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Utilisation and perceptions towards smart device visual acuity assessment in Australia: a mixed methods approach

Keel, S, Scheetz, J, Holloway, Edith, Han, X, Yan, W, Mueller, A and He, M 2019, Utilisation and perceptions towards smart device visual acuity assessment in Australia: a mixed methods approach, BMJ Open, vol. 9, no. 3, pp. 1-7, doi: 10.1136/bmjopen-2018-024266.

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Title Utilisation and perceptions towards smart device visual acuity assessment in Australia: a mixed methods approach
Author(s) Keel, S
Scheetz, J
Holloway, EdithORCID iD for Holloway, Edith orcid.org/0000-0002-1343-9982
Han, X
Yan, W
Mueller, A
He, M
Journal name BMJ Open
Volume number 9
Issue number 3
Article ID e024266
Start page 1
End page 7
Total pages 7
Publisher BMJ
Place of publication London, Eng.
Publication date 2019-03-23
ISSN 2044-6055
2044-6055
Summary Objectives: To investigate mobile health product use in Australia and societal and clinician perceptions towards smartphone based visual acuity (VA) assessment tools. Design: Quantitative analysis of a cross-sectional survey delivered to the general public and thematic analysis of in-depth interviews of eye health clinicians. Setting: Online survey within Australia and face-to-face in-depth interviews of clinicians. Participants: 1016 adults were recruited via Survey Monkey Audience, social media (Facebook and Twitter), Rotary Australia and Lions Clubs Australia. Six clinicians were recruited from private and public settings in Melbourne, Australia. Primary and secondary outcome measures: The study assessed socio-demographic characteristics, history of mobile health product use and perceived advantages and potential drawbacks of smartphone based VA assessment tools. Results: A total of 14.4% of the study population had previously used a mobile-based health product. After adjusting for covariates, younger age (p=0.001), male gender (p=0.01) and higher income (>$45 000) were associated with increased likelihood of having used a mobile health product (p=0.005). Seventy-two per cent of participants would use an automated smartphone based VA assessment tool, provided that the accuracy was on par to that of human assessors. Convenience (37.3%) and cost-savings (15.5%) were ranked as the greatest perceived advantages. While test accuracy (50.6%), a lack of personal contact with healthcare providers (18.3%) and data security (11.9%) were the greatest concerns. Themes to emerge from clinician qualitative data included the potential benefits for identifying refractive error in patients, as well as the ability to self-monitor vision. Concerns were raised over the potential misuse of self-testing vision apps and the inability to detect pathology. Conclusion: Our findings suggest that a substantial proportion of the Australian population do not use mobile health products. Furthermore, there remains notable concerns, including test accuracy and data privacy, with smartphone-based VA assessment tools by both clinicians and the public.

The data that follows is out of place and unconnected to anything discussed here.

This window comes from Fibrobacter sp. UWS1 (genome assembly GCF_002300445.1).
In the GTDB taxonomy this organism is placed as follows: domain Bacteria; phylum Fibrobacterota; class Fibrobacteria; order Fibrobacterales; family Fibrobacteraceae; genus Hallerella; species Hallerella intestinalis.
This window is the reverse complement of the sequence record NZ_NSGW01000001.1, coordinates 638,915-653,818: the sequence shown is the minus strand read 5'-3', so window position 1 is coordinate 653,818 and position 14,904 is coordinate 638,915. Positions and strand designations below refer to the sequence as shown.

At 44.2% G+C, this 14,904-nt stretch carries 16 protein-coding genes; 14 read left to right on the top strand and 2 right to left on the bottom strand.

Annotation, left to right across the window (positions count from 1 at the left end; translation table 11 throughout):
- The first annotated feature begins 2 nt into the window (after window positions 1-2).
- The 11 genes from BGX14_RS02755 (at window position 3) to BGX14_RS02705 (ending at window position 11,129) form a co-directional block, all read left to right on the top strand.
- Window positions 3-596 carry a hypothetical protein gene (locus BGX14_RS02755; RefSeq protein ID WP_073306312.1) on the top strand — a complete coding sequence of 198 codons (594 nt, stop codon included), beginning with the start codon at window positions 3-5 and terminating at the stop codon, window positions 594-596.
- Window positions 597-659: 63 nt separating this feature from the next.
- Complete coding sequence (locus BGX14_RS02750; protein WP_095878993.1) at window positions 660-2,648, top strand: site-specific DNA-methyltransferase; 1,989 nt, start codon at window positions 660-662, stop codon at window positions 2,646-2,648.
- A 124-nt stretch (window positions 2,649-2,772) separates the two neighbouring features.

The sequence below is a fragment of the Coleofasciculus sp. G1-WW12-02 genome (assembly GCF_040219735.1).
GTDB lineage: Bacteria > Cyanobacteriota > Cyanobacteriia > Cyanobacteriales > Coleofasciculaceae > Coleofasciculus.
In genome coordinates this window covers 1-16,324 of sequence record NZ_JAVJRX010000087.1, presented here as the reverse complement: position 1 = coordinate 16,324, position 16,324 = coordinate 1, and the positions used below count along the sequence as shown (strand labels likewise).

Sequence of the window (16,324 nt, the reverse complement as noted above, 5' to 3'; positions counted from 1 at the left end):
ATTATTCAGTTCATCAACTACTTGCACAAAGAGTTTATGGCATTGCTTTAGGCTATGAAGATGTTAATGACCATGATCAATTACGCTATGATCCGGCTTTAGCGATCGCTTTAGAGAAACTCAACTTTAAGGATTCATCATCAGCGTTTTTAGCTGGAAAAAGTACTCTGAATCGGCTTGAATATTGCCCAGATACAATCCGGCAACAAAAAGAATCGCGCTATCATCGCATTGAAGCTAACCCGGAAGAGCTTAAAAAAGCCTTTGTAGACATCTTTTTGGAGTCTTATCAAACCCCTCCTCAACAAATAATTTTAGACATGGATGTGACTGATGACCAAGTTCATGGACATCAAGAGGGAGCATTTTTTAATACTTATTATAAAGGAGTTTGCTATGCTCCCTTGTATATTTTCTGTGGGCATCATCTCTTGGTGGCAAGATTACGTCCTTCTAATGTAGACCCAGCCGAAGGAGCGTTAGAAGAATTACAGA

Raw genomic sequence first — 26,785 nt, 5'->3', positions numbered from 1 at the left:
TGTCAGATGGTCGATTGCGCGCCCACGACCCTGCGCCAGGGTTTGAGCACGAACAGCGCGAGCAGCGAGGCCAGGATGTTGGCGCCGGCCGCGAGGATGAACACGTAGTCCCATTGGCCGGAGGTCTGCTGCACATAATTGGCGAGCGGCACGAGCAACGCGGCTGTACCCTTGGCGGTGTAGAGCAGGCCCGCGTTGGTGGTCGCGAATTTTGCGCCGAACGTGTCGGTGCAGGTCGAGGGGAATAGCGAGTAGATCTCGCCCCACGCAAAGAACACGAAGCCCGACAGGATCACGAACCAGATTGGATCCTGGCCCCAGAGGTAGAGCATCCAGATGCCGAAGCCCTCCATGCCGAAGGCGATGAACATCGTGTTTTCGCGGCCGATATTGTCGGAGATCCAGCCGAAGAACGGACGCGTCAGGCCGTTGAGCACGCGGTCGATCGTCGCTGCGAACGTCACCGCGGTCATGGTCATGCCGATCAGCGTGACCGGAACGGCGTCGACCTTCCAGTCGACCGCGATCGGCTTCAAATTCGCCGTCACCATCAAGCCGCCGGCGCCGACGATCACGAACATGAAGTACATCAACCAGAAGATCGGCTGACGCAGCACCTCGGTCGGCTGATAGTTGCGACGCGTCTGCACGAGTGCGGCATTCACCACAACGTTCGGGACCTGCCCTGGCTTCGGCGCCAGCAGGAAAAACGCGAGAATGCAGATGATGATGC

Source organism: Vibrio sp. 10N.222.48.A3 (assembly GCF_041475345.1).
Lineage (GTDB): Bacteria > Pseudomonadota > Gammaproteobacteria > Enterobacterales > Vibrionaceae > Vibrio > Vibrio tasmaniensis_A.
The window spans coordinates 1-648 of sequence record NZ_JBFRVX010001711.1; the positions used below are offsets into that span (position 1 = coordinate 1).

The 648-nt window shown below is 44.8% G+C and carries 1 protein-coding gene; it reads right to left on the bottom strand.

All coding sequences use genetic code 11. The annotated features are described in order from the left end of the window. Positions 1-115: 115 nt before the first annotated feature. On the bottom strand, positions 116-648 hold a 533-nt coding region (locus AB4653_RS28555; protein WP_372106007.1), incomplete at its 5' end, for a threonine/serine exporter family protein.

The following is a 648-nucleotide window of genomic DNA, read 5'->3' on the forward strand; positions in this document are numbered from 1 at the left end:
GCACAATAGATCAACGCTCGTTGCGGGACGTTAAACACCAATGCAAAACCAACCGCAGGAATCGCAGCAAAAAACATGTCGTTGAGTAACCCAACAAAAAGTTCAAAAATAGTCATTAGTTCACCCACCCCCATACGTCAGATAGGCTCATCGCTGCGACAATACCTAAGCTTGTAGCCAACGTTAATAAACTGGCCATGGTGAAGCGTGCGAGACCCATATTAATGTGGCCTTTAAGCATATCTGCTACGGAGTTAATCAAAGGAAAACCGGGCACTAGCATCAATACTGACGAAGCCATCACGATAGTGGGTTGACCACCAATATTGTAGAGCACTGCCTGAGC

Language eng
DOI 10.1136/bmjopen-2018-024266
Indigenous content off
Field of Research 1103 Clinical Sciences
1117 Public Health and Health Services
1199 Other Medical and Health Sciences
HERDC Research category C1 Refereed article in a scholarly journal
Copyright notice ©2019, Author(s) (or their employer(s))
Free to Read? Yes
Use Rights Creative Commons Attribution non-commercial licence
Persistent URL http://hdl.handle.net/10536/DRO/DU:30136728

Document type: Journal Article
Collections: Faculty of Health
School of Psychology
Open Access Collection
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Every reasonable effort has been made to ensure that permission has been obtained for items included in DRO. If you believe that your rights have been infringed by this repository, please contact drosupport@deakin.edu.au.